I forgot to mention that while I wasn't fond of Dick, Jane, and Sally in school, I enjoyed seeing the artwork again. The artist certainly put effort into the pictures, more than little kids could appreciate.

R.T. Lawton said...

"Big Toe," welcome to the family. Expect to see you here in print again.
It was quite a stretch from DICK and JANE Readers being forced on us in 1st Grade to me reading TREASURE ISLAND and SCARAMOUCHE under the desk in 5th Grade math class, but I guess they worked. Words, gotta love 'em.

Terence Faherty said...

I enjoyed your column and I've enjoyed your comments over the months I've been a contributor. Keep writing.

Toe Hallock said...

Dear Cat and Niece: More support from immediate family. You guys have all made me realize that I have already reached at least one level of success in my writing. Yours truly, Toe.

Toe Hallock said...

Dear Sleuthsayers: You have all been so gracious, I hardly know what to say. But I'll do my best.

Ms. Zelvin: Thank you much for suggesting I not put too much pressure on myself, but to also enjoy the process.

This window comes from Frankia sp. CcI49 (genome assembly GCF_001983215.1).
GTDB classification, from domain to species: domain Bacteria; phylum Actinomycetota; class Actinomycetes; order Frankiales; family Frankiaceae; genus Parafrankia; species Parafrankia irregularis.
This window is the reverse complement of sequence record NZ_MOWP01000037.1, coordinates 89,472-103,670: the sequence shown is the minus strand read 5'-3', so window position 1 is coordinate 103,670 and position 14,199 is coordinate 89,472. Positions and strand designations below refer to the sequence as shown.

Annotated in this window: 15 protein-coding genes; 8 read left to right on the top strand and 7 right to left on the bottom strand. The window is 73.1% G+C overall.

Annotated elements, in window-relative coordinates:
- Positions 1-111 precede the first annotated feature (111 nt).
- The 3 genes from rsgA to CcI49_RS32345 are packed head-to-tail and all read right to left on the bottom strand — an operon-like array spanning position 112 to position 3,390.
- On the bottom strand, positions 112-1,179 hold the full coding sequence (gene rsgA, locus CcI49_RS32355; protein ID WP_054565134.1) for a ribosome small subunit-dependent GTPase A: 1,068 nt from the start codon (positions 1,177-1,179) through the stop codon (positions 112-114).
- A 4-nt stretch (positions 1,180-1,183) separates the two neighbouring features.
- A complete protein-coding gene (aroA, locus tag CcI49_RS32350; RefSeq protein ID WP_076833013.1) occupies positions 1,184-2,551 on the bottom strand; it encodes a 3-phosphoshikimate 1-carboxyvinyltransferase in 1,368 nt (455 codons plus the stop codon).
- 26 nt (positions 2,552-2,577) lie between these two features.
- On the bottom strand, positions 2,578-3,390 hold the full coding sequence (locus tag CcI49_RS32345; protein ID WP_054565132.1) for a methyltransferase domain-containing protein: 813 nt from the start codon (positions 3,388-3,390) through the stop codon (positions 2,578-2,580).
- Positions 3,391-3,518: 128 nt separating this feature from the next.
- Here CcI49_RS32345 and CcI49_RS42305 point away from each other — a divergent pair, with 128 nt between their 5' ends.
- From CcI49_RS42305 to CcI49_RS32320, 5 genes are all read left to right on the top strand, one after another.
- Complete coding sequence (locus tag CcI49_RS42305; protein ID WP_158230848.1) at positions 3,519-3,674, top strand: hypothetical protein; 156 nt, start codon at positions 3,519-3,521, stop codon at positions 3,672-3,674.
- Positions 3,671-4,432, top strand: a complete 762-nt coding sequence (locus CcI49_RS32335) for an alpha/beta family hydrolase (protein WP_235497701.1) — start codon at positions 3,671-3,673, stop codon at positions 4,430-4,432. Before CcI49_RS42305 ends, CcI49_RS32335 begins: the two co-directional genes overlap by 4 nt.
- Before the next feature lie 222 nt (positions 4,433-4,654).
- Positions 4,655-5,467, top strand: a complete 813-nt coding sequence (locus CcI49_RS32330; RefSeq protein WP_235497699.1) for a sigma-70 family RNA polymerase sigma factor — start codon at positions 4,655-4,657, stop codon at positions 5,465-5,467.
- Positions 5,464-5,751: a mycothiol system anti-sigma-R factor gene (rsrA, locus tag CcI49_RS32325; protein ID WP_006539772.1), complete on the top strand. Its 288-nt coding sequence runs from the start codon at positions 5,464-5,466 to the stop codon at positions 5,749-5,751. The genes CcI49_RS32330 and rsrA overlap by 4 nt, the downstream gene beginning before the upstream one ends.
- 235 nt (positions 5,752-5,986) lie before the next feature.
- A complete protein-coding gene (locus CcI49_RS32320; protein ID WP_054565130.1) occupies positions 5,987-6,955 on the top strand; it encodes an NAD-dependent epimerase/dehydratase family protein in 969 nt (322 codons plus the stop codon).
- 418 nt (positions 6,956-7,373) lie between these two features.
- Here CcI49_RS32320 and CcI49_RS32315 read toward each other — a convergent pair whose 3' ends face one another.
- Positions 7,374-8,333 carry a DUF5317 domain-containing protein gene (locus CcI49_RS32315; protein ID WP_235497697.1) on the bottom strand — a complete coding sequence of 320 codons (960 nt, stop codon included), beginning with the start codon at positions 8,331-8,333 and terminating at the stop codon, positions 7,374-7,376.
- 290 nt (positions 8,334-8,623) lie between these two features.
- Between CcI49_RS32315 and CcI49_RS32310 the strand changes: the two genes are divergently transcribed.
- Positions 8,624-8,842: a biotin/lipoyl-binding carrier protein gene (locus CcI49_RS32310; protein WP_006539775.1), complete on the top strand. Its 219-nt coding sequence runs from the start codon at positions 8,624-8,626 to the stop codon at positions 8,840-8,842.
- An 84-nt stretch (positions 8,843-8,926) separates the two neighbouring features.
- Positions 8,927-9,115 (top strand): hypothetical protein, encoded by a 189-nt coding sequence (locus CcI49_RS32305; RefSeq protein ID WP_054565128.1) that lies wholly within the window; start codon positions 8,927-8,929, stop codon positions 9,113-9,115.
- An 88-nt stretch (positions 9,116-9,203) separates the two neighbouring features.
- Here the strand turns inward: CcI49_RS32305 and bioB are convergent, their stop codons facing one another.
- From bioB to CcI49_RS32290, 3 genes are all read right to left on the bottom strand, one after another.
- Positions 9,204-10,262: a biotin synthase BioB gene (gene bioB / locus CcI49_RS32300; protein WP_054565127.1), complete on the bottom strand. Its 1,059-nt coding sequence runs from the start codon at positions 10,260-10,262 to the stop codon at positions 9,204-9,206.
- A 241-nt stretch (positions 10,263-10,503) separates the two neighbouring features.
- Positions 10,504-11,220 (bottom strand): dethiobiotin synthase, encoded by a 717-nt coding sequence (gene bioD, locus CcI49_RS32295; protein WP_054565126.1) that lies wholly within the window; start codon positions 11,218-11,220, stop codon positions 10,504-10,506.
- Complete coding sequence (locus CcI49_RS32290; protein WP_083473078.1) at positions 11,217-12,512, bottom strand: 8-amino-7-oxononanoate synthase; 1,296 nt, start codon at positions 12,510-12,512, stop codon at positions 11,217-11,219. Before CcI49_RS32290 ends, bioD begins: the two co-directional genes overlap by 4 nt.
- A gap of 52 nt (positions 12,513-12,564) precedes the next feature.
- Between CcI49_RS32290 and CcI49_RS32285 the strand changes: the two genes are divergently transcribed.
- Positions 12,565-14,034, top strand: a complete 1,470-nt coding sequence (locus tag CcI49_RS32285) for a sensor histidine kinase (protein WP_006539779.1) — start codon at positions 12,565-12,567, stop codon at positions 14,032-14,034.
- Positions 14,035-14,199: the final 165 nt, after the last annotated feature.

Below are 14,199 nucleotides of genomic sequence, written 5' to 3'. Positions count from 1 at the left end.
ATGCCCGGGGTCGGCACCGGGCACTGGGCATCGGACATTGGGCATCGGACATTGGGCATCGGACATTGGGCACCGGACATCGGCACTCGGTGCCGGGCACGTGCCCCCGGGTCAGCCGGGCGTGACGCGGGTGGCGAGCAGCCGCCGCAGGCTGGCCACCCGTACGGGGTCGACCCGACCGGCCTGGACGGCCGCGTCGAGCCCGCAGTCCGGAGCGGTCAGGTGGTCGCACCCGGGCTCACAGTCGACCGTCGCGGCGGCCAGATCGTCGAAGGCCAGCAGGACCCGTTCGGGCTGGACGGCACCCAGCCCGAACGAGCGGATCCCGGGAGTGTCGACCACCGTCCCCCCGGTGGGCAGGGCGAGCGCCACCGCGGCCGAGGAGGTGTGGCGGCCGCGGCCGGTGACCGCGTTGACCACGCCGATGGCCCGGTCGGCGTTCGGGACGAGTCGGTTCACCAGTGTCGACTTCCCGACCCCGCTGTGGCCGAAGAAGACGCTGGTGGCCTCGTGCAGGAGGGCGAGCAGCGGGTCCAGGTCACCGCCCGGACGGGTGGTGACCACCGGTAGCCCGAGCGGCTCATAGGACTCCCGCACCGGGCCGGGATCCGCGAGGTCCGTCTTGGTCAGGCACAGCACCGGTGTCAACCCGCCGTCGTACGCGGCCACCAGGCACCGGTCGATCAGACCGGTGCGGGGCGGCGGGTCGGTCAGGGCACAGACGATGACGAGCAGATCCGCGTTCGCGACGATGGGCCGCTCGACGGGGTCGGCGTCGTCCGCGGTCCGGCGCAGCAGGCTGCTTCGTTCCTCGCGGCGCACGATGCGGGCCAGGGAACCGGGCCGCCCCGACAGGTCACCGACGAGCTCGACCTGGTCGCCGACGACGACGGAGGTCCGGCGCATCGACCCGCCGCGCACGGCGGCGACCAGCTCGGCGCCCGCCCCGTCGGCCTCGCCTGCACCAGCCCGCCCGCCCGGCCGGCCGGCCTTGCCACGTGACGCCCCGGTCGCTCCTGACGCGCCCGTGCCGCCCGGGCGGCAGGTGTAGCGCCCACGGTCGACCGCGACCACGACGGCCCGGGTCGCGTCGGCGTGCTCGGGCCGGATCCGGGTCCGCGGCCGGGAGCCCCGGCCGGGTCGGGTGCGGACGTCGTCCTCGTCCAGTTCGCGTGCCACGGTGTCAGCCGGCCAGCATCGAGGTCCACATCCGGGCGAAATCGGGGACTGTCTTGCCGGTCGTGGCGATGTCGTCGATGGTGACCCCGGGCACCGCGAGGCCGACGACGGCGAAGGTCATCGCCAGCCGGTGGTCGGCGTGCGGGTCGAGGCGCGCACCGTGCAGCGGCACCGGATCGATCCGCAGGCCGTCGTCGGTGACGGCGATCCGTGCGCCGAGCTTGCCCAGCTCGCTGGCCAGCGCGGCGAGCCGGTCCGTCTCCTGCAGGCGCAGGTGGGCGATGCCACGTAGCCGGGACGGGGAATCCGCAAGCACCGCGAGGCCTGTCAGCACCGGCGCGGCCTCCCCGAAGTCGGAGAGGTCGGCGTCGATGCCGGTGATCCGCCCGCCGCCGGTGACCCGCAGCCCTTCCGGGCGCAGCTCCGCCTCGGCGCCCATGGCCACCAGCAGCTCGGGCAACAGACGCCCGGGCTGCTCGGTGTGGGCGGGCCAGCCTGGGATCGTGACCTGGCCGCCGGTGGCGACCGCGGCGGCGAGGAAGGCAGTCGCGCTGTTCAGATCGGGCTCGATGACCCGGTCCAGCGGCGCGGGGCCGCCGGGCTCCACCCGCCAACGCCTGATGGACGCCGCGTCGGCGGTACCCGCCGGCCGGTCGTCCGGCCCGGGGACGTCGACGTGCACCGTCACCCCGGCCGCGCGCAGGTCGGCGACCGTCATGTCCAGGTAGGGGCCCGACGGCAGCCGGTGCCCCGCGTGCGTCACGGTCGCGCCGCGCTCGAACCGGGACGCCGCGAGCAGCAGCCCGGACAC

Mr. Lopresti: Talk about amusing and clever,that's for guys like you and Mr. Floyd.

Mr. Floyd: I 'appreciate your appreciation.' That's from "The Bishop's Wife."

Ms. Fisher: I agree. Selfishness leads to greed, which leads to a lust for money and power, the basis for all evil.

Mr. Lawton: Sneaking a peak in a favorite book during study period must be in our DNA. Teacher never complained. At least we were quiet.

Mr. Faherty: Your positive words will encourage me to follow your advice and keep writing.

Fran: You are in part responsible for all this correspondence today. And I love you for it. By the way, Brenda grew up in Salem, VA.

Leigh: You have been in my corner since the beginning. And were the main force, with Fran, in putting this whole blog together. Now, just sponge off my face, give me a sip of whatever it is you people at SS have, reinsert my mouthpiece, and send me back into the fray refreshed.

Jeff Baker said...

Wonderful! Thanks!

Leigh Lundin said...

You're welcome, Toe. We were glad to have you as our guest.

Dixon Hill said...

Toe, this was a GREAT post! Sorry I was out of the net when you put it up. Looking forward to more from you.

--Dix